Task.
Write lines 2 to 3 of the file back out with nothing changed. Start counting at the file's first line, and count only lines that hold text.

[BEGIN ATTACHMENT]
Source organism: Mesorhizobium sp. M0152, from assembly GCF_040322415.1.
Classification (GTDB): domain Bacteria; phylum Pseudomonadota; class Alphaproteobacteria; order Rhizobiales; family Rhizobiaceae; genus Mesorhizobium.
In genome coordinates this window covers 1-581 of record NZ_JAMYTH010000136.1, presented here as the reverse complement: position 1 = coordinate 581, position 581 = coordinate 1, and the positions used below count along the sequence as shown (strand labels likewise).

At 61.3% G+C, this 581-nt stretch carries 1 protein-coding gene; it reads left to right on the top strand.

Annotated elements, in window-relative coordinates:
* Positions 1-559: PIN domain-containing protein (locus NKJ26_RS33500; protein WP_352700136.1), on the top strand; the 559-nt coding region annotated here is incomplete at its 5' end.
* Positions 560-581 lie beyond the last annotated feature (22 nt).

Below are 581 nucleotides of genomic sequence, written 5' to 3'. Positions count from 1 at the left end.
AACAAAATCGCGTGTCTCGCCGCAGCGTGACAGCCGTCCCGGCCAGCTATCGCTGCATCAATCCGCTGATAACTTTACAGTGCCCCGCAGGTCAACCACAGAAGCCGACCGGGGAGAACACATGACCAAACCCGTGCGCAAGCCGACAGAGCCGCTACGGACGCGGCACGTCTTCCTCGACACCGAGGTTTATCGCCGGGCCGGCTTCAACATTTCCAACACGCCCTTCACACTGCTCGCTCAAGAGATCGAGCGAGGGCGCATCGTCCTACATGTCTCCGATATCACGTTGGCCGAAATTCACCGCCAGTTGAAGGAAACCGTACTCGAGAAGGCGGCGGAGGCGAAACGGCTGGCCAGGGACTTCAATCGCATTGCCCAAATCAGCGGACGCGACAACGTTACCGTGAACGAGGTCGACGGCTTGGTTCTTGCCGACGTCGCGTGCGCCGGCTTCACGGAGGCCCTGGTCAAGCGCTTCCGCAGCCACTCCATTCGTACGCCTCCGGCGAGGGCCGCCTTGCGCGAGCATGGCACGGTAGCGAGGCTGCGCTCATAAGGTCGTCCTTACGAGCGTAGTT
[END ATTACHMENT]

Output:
Classification (GTDB): domain Bacteria; phylum Pseudomonadota; class Alphaproteobacteria; order Rhizobiales; family Rhizobiaceae; genus Mesorhizobium.
In genome coordinates this window covers 1-581 of record NZ_JAMYTH010000136.1, presented here as the reverse complement: position 1 = coordinate 581, position 581 = coordinate 1, and the positions used below count along the sequence as shown (strand labels likewise).